Mignon first appears in Schumanns piano collection Album for the Young, Op.
68, No. 35. In the story, Mignon appears as a mesmerizing child beauty and acrobat,
entertaining people with her precarious tightrope dance. Schumann originally titled this
piece Seiltnzermdchen (Tightrope dancing girl) in his sketchbook, but he later
crossed it out and changed it to Mignon.
Schumann perfectly conveys a delicate
tightrope walk in music with a right-hand halting melody as Mignons walking, set
against the seemingly unsteady fp markings on the fourth beat in mm. 1-4, thus evoking
the image of a swaying dancing girl (Example 6). The E flat major and the lovely
melodic material help the musical realization of Mignons sweet and delicate character.

Sams, 216.

Bernhard R. Appel, Actually, Taken Directly from Family Life: Robert Schumanns Album fr
die Jugend, trans. J ohn Michael Cooper, in Schumann and His World, 187.
Example 6. Mignon, Op. 68, No. 35, mm. 1-10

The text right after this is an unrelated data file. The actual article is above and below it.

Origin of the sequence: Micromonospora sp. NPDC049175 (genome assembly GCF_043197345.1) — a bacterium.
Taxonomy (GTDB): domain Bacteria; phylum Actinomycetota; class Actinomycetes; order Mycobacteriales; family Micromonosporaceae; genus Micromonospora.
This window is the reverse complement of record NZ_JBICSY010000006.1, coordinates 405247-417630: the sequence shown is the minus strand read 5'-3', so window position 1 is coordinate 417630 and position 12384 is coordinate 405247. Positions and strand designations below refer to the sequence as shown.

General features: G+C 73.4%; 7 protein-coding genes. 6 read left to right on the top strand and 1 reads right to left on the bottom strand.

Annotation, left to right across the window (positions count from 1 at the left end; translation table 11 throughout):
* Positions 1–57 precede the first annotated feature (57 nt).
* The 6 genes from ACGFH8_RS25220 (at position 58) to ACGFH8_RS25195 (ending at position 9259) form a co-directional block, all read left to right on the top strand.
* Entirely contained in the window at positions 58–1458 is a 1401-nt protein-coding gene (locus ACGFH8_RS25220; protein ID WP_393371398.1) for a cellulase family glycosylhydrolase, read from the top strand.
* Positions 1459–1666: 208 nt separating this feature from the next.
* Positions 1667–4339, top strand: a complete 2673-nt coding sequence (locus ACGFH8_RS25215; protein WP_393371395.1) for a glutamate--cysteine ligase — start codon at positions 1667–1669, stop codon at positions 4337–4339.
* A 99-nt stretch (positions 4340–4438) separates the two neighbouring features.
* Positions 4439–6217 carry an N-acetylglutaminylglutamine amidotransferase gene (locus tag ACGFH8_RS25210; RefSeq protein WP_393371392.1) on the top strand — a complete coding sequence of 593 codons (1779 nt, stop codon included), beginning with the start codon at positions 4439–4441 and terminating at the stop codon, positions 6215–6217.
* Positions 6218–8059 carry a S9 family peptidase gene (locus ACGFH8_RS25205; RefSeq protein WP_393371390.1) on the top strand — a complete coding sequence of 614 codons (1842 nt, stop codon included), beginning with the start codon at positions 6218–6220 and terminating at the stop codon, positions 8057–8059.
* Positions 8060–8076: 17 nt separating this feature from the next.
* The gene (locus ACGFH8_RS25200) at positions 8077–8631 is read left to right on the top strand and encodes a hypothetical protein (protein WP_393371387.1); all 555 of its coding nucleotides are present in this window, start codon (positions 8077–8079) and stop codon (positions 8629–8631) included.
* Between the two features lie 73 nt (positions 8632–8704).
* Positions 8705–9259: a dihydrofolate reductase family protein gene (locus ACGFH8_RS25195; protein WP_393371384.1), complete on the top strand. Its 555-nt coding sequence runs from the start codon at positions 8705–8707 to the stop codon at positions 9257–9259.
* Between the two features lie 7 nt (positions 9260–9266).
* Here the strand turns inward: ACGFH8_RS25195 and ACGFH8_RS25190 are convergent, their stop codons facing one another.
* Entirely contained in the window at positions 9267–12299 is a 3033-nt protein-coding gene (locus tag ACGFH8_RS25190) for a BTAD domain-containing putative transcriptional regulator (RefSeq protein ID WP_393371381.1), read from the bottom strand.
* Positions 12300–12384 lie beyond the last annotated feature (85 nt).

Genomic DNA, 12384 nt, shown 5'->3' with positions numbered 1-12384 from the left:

Following from the Album for the Young, Schumann set Mignons Kennst du das
Land in his Song Album for the Young, Op. 79, which serves as the conclusion of the
collection. The work was composed, in Schumanns words, amidst a veritable childrens
and it inspired Schumann to set other poems from the novel. He went on to
write three more Mignon songs: Nur wer die Sehnsucht kennt, Heiss mich nicht
reden, and So lasst mich scheinen. These songs appear as the Nos. 3, 5, and 9 in
Schumanns collection of Goethe songs Lieder und Gesnge aus Goethes Wilhelm
Meister, Op. 98a. He then decided also to publish the Kennst du das Land as the
opening for the group of Goethe songs, thus Op. 98a No. 1. Clara first heard the excerpts
of the Wilhelm Meister songs on the day when Schumann finished the draft, and she was
profoundly affected.
The set of Op. 98a displays some of Schumanns most intense

Daverio, 425.

Litzmann, ClaraSchumann, vol. 1, 456.
songwritingdramatic qualities in the vocal part and quasi-orchestral conception in the
accompaniment. The style is perfectly illustrated in Mignons Heiss mich nicht reden,
Op. 98a, No. 5, which blurs the distinction between opera and song cycle in the
composers mind (Example 7).

Example 7. Heiss mich nicht redden, Op. 98a, No. 5, mm. 1-9